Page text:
You might be working alongside organisations, such as the National Trust, to help improve areas that are designated for public land use. You will be using your expert knowledge of the environment and sustainability issues to help reduce the impact of flooding, preserve the wildlife in national parks and conservation areas, whilst making them accessible for all kinds of people.
If you want to work in this area, it is highly important that you have a passion for the environment. This is where work experience, volunteer work and internships come into play. This will give you a great insight into the industry, help you build up the key skills that you need and show that you care about the environment too.
For more information on careers in the management of forests and woodland check out https://www.allaboutcareers.com/career-path/forestry-trees-timber/
Arborists and Arboriculturists (tree surgeon/contractor and professional advisors)
Arboriculture is an industry which covers a huge range of skills and job roles as well as collaboration with associated professions.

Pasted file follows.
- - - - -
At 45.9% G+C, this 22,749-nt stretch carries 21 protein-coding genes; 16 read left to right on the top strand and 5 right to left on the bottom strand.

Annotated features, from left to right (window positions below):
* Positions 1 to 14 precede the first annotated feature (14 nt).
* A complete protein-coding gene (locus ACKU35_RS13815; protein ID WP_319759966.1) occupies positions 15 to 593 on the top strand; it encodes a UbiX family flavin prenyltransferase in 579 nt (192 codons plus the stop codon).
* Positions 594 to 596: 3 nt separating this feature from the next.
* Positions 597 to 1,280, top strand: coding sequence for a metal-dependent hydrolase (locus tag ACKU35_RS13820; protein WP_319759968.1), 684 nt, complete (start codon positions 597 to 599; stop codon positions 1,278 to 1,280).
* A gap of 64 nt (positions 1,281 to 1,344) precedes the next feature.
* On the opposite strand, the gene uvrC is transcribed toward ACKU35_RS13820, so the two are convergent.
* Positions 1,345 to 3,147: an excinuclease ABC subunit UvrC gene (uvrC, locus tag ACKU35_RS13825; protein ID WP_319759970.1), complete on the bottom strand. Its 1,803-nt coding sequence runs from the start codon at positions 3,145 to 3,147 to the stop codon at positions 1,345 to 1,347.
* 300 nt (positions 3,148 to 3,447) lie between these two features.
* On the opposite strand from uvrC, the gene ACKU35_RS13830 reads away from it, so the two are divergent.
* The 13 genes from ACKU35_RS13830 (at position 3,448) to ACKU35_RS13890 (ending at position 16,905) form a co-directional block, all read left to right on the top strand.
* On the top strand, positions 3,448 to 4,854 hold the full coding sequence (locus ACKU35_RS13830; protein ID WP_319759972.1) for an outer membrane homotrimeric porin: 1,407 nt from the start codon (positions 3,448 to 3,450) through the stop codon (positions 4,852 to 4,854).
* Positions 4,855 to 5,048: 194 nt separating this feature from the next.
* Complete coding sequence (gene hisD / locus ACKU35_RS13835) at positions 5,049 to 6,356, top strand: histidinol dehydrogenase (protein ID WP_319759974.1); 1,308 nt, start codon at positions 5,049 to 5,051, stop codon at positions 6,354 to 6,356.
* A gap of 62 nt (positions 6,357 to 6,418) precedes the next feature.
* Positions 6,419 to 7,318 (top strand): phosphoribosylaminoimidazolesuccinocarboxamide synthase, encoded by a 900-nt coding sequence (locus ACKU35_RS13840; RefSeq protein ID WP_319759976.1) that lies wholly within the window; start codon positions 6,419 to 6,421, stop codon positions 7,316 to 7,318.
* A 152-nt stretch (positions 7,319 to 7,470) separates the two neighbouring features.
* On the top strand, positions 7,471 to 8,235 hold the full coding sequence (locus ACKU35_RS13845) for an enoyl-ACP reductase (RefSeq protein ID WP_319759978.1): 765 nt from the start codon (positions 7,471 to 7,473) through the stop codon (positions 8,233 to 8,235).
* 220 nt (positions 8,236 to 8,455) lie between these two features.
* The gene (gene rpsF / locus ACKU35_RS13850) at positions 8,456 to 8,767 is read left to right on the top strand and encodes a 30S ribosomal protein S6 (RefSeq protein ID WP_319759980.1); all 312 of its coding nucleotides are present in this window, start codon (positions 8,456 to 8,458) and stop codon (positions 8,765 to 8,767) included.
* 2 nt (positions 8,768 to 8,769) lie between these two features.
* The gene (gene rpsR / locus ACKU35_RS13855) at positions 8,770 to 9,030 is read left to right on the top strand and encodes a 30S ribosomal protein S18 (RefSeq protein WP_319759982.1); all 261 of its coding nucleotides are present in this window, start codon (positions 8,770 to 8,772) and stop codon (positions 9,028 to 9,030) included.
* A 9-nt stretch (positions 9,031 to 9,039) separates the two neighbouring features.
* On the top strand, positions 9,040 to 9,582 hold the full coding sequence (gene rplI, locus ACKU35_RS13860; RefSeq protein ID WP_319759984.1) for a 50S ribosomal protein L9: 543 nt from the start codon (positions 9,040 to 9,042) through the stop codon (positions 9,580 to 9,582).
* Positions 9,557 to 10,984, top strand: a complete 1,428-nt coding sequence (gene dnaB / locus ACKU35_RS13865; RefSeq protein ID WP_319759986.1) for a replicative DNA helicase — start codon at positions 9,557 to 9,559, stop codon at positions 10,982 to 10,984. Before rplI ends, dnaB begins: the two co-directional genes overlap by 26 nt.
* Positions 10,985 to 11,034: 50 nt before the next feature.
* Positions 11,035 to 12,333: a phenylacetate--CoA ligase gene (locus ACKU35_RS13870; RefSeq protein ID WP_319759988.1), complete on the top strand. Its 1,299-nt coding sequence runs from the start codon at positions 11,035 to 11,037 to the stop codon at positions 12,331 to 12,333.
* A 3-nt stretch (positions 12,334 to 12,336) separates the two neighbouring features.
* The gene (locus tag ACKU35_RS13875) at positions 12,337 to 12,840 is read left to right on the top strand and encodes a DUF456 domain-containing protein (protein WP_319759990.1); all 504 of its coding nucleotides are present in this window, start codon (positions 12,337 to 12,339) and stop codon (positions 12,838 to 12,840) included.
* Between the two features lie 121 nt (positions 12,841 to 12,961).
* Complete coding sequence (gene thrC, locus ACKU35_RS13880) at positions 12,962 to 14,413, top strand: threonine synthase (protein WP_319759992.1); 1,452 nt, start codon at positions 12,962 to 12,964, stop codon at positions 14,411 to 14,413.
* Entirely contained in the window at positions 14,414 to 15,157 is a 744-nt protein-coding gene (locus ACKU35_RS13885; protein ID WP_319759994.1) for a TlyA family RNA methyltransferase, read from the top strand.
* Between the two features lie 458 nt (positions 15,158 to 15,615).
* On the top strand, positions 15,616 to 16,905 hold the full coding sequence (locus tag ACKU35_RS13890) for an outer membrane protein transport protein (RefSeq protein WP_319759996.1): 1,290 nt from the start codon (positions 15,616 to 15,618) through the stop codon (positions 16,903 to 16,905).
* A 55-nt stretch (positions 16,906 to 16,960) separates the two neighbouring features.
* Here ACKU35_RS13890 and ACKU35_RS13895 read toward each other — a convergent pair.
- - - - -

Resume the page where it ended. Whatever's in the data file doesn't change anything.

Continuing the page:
Some arborists choose to gain experience in multiple fields to enable them to become more accomplished by seeing and understanding the industry and how it fits into related sectors from each position e.g., researchers, tree officers, consultants, college lecturers, trainers, surveyors, climbers and grounds men have a hugely varied skill set, and each different path into arboriculture requires you to look at trees in different ways.
There are a wide range of careers within the general term ‘Landscape Professional’ including Landscape Architect, Designer, Planner, Manager, Scientist and Urban Designer.
Landscape Professionals are typically qualified to undergraduate or post graduate level, but there are developing apprenticeship routes to chartership. Details of career paths for Landscape Professionals can be found here; https://www.chooselandscape.org/choose-your-career/
Landscape architects plan, design, create and manage landscapes and open spaces, in both natural and built environments.
Your role as a landscape architect will be to provide innovative and aesthetically pleasing environments for people to enjoy, while ensuring that changes to the natural environment are appropriate, sensitive and sustainable.
Collaborating closely with other professionals, you will work on a range of projects in both urban and rural settings – from parks, gardens and housing estates to city centre design, sporting sites and motorway construction.
Landscape architects are typically qualified to undergraduate or post graduate level. Details of career paths can be found here https://www.prospects.ac.uk/job- profiles/landscape-architect